NAACP cheers ruling that stops photo requirement
BY WILL DORAN
NEWS & OBSERVER/TNS
RALEIGH, N.C. – A judge has thrown out two amendments to the North Carolina Constitution that voters approved in November.
One of the amendments was to implement a voter ID requirement, and the other was a cap on the state income tax rate.
The North Carolina General Assembly is so gerrymandered that its members don’t truly represent the people of the state and thus should never have proposed constitutional amendments in the first place, Wake County Superior Court Judge G. Bryan Collins wrote in his ruling that was issued on Feb. 22.
“An illegally constituted General Assembly does not represent the people of North Carolina and is therefore not empowered to pass legislation that would amend the state’s constitution,” he wrote.
NAACP applauds court
When the Legislature wrote the amendments and voted to place them on the 2018 ballot, many of the members who voted to do so had been elected under district lines that were ruled unconstitutional because they had been drawn to dilute the political power of African-American voters.
“We are delighted that the acts of the previous majority, which came to power through the use of racially discriminatory maps, have been checked,” North Carolina NAACP President Rev. Dr. T. Anthony Spearman said in a news release after the ruling was issued.
“The prior General Assembly’s attempt to use its ill-gotten power to enshrine a racist photo voter ID requirement in the state constitution was particularly egregious, and we applaud the court for invalidating these attempts at unconstitutional overreach.”
GOP chair balks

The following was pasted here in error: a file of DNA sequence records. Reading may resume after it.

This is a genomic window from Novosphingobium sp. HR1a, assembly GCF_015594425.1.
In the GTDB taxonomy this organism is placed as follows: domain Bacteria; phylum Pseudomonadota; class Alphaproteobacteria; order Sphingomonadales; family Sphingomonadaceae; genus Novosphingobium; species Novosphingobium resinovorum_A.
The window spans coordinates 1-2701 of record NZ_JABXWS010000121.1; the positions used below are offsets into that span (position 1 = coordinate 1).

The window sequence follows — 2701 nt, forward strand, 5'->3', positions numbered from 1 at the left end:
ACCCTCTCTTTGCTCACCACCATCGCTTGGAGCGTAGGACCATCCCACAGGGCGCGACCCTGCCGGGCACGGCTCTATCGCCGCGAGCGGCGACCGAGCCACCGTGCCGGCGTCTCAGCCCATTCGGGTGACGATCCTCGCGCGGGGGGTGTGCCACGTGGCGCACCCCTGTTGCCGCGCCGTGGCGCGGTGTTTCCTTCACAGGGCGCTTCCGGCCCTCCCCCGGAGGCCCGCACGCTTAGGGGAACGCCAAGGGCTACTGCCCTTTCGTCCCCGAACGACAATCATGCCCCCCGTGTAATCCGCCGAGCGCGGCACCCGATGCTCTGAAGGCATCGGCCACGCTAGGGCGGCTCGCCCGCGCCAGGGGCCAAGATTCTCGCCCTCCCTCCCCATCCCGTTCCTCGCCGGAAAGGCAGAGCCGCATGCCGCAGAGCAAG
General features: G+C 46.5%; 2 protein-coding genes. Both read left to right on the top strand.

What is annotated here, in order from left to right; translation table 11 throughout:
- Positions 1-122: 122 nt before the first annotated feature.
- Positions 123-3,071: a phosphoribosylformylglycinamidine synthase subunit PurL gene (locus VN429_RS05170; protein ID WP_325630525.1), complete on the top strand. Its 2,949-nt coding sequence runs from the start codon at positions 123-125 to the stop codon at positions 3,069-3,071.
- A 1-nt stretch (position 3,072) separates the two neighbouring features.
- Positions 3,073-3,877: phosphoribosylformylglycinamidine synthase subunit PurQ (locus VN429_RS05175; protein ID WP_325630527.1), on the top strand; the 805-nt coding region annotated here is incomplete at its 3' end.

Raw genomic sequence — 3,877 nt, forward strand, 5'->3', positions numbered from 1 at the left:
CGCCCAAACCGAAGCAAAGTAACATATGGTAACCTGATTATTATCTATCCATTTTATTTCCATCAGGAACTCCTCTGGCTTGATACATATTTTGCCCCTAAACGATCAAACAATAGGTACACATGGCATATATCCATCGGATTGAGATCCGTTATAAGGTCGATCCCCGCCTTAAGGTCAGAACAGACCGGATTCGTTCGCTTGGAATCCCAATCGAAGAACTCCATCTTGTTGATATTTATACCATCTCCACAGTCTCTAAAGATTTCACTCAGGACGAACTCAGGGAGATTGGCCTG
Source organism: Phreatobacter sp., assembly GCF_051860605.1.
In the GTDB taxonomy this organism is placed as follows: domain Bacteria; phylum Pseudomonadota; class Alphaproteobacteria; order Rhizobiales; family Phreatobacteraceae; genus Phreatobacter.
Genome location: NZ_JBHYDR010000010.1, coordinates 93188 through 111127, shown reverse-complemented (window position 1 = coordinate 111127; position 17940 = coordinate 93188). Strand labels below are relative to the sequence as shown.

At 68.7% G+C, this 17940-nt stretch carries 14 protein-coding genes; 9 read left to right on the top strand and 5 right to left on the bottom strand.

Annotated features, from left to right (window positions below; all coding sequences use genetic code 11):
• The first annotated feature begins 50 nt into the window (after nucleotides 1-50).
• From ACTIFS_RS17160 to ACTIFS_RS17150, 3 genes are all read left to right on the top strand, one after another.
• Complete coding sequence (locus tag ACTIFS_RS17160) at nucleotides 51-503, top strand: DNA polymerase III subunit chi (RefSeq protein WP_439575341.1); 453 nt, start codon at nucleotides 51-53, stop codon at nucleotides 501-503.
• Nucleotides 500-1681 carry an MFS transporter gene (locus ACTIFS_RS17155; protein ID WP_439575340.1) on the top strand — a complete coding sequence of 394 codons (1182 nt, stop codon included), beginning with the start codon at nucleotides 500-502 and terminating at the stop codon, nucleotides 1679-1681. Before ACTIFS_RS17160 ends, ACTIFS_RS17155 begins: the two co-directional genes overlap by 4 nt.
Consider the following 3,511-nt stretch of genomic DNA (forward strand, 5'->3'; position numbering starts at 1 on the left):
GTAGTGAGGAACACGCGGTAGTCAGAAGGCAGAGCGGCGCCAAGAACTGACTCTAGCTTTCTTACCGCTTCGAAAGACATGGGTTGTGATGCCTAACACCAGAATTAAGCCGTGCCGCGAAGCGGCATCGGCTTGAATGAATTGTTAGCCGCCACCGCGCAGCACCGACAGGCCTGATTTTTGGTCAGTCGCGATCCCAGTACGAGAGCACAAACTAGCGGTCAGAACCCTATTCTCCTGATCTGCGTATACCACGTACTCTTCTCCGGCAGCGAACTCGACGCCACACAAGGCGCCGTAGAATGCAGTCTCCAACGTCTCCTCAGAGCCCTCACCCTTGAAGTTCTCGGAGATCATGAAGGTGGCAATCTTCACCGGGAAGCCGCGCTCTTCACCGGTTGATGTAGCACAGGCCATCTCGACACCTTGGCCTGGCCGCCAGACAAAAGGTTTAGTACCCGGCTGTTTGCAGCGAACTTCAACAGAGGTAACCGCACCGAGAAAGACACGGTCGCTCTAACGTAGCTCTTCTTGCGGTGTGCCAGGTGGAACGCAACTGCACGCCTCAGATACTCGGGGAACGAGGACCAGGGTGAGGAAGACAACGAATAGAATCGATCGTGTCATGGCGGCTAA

The amendments were backed by Republican lawmakers and on Feb. 22 North Carolina GOP Chairman Robin Hayes said in a written statement to the News & Observer that he thinks the ruling should be overturned.
“These amendments were placed on the ballot and passed by an overwhelming majority of North Carolinians,” Hayes said. “This unprecedented and absurd ruling by a liberal judge is the very definition of judicial activism.”
The voter ID amendment passed with 55.5 percent of the vote while the amendment to cap the state income tax received 57 percent of the vote.
A previous effort to institute voter ID rules was struck down as unconstitutional after a federal court found the law was written to intentionally “target African-Americans with almost surgical precision.”
And although legislators made some changes in the new version of the voter ID rules approved in 2018, Spearman on Feb. 22 called it “straight out of the playbook from our state’s shameful past of institutional racism, and we are glad the judiciary has stepped in to stop it in its tracks.”
Martin Warf, an attorney representing the General Assembly, said in an email that “an appeal is absolutely coming.”
Two other amendments that passed in November, which dealt with hunting rules and a proposal to give crime victims expanded rights in the court system, were not part of the lawsuit so were not affected by the Feb. 22 ruling.